It’s been a few days since Sagittarius A* and I made it to The Great Annihilator along with CMDR Bikky and CMDR Ian Norton. It may not be the biggest black hole in the galaxy but it’s far more spectacular than Sgr A*. Must be something to do with having 2 black holes but the gravitational lensing is really something.
We hung around for an hour or so, daring each other to go closer and closer to the A and B stars and taking photos and then bid our farewells, the last time any of us will see another human for at least a couple of weeks.
I wasn’t really sure what to do after that so I just headed upwards to see how far I could get. Pretty far as it turns out. I made it to 2722ly above the galactic plain before I ran out of stars in jump range. Up here, there’s just blackness above me and the light of the Milky Way’s 400 billion stars below. I must be one of the highest humans alive at the moment and the views are spectacular. I’ll leave you with some photos.
We all attempted to meet up at Sagittarius A* but it proved too difficult with people sleeping at all hours and attending to jobs on their ships so in the end we only managed to get 4 of us together at one time.
There was some drama though. CMDR Stoneage, Charybdis and I had just finished some photos in formation and were moving away from each other when I heard a horrible scraping noise followed by sparks coming out of my dashboard. I’d been hit by Stonage. Or possibly he’d been hit by me. No one will ever know. Excpet Charybdis who has video evidence and keeps threatening to show it to us. No shields and 26000ly from the nearest repair facility I started to fear the worst.
When we’d carefully moved away from each other I got my breath back and started to look at my module health. As I looked down the list, my heart sank. Thrusters 30%…fuel drone controller 15%… power distribution unit 7%… reactor 0%? Hang on. I realised my ship should be floating in several pieces, along with me, a Remlok and 10 minutes of air.
Then I realised I’d been looking at the power usage, not health. All modules over 90%. Hull at 79% was the worst of the damage. I breathed a sigh of relief and vowed to be more careful in future.
Then I leant on the boost button and almost hit Charybdis.
At that point I decided to move well away from any other ships and take to my cabin for the night. I’ve been out in the black for too long to be hanging around with things to crash into. Got some good photos though:
I’m now half way to the Great Annihilator, another giant black hole, then onwards to who knows where? If you’ve got any suggestions, let me know in the comments.
Early in the morning we got word through that CMDR Cluseau had made it to Sag A*. The rest of the advacned part including me were all within 4000ly as well. A bit later CMDR Stoneage sent word that he’d also arrived, shortly followed by CMDR Charybdis.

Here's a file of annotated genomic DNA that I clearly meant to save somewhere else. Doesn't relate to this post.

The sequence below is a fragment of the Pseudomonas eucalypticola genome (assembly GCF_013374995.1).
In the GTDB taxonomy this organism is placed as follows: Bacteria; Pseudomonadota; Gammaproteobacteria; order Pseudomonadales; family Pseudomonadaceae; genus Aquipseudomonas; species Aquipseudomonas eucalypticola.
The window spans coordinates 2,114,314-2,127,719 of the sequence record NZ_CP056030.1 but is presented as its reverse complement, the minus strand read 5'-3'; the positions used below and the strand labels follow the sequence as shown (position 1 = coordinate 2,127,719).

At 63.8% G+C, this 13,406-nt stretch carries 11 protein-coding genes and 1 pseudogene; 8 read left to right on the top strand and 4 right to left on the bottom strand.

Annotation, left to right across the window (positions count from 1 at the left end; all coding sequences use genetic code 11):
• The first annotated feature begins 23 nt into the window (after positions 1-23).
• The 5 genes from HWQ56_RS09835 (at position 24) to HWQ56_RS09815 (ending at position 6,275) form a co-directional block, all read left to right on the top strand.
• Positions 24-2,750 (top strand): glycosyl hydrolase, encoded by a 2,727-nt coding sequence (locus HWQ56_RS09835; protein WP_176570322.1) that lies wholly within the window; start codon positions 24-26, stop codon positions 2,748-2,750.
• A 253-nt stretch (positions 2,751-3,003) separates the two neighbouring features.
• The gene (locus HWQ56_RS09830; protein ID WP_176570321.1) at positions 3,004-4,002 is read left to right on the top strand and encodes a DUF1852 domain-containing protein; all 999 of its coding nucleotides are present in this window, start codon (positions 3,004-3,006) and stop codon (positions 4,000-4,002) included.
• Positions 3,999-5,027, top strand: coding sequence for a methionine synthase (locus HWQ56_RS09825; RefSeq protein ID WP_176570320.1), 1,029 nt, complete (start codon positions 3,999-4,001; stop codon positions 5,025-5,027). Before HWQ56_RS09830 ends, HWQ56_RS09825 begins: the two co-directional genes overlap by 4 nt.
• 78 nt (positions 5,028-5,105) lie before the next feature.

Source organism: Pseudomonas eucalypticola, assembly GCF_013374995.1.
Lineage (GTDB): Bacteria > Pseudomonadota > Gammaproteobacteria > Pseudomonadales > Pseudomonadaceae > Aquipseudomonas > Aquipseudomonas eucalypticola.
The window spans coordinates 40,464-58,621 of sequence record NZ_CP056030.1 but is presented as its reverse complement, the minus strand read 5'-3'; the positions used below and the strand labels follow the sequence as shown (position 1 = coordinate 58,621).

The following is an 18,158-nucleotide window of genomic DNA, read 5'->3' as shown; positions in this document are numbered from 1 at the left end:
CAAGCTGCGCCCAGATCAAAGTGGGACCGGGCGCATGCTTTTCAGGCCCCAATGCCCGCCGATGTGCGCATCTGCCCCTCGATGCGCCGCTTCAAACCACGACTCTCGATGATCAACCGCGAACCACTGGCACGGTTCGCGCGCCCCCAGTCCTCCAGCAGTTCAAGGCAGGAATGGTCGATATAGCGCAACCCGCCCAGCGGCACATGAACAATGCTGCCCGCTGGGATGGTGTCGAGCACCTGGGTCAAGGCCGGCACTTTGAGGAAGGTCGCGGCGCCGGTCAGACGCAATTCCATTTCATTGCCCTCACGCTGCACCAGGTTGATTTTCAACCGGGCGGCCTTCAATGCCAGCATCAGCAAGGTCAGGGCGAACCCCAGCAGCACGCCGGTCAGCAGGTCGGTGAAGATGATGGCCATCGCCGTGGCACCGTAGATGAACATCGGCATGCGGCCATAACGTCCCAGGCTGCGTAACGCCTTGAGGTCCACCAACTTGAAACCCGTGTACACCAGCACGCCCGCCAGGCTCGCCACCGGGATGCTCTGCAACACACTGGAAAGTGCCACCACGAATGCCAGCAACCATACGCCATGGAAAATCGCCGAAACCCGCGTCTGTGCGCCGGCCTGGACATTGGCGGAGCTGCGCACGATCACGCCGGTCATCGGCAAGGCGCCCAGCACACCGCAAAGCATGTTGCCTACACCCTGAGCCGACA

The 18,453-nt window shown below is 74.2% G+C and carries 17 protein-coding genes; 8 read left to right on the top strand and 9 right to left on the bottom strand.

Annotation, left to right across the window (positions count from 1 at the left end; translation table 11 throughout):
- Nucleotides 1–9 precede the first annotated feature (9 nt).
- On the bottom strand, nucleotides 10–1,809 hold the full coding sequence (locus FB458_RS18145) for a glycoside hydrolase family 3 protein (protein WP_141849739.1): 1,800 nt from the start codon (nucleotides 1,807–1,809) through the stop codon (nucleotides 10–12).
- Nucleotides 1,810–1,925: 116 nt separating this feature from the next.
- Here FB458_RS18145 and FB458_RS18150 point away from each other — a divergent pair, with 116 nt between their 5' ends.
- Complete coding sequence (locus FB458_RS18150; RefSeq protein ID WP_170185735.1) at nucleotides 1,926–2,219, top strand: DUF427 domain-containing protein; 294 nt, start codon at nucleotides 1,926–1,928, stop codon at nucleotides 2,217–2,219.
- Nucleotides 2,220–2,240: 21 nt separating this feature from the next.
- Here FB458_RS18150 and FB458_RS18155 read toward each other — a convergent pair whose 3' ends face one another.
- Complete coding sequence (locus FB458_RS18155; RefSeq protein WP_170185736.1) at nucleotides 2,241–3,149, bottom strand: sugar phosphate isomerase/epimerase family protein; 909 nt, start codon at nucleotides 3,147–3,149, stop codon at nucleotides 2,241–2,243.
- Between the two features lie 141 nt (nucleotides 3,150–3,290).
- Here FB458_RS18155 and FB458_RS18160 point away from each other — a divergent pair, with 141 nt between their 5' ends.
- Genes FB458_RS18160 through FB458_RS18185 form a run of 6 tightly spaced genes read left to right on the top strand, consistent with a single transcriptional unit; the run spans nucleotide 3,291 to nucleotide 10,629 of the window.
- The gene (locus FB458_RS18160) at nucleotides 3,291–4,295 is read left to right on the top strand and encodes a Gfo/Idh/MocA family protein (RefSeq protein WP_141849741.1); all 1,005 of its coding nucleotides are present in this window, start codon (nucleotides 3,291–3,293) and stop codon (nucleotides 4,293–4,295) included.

At that point I was still 3500ly away but closing quickly. I did 1500ly in the afternoon before putting into orbit around an unremarkable M type star for some rest and recuperation before the final assault.
The final straight started well and I did another 1000ly in well under an hour but then things got a little more difficult. With so many stars around the core, the ship’s route planner just couldn’t cope. I tried to plot another 1000ly course but had to give up – it simply wasn’t finding anything.
I then tried shorter and shorter distances until eventually I managed to plot a 285 ly course towards Sag A*. I’d wasted 40 minutes just plotting that course. I can normally do a whole 1000ly in that time. Slowly and surely I made my way about 280ly at a time towards the core until at 238ly away from Sag A* the route plotter gave up completely and I was forced to make single jumps for the rest of the distance.
Then at 00:07 GMT, I locked my final destination and got ready to jump. Up until then it hadn’t really hit me properly just what we’d achieved but at that moment, floating in space less than 30ly from the centre of the galaxy and almost 26000ly from civilisation, the enormity of how far we’d come really hit me. I sat there for a few seconds just looking at my target and then gingerly hit the jump button.
I’m just resting now. Later on I’ll meet up with the other commanders who made the journey and we’ll have a bit of a celebration.
I’ve got bored of the monotony of fast jumping system after system and after my discovery of a Herbig Ae/Be star yesterday I checked the galaxy map a bit more carefully before setting off on the next 1000ly. Sure enough, I spotted another Herbig, then another, both within 50 light years so I checked both of those out, then checked the galaxy map again – another one. In the space of 1000ly I found 5 Herbigs and 2 Neutron stars and felt like a real explorer again rather than a traveller.
The rest of the party are making good progress too. CMDR Cluseau is ahead with 6400ly to go, closely followed by CMDRs Stoneage, Bikky, Ian Norton and me at 7800ly out then Charybdis and Jeffrey Stoob at 9200ly. We may have lost the rest of the party. Bit careless.
A rather boring leg today – almost nothing worth writing home about until the very last system I came to. No interesting planets, no interesting stars, no nebulas, nothing to break up the monotony of the jump, scan, jump, scan, jump, scan, scoop, jump, scan… I’ve done that 704 times since leaving Shinrarta Dezhra. All I ask is a few nice sights every thousand light years.
Then just before our eighteenth way point, I decided to check the galaxy map for unusual stars, non-sequence, proto, carbon…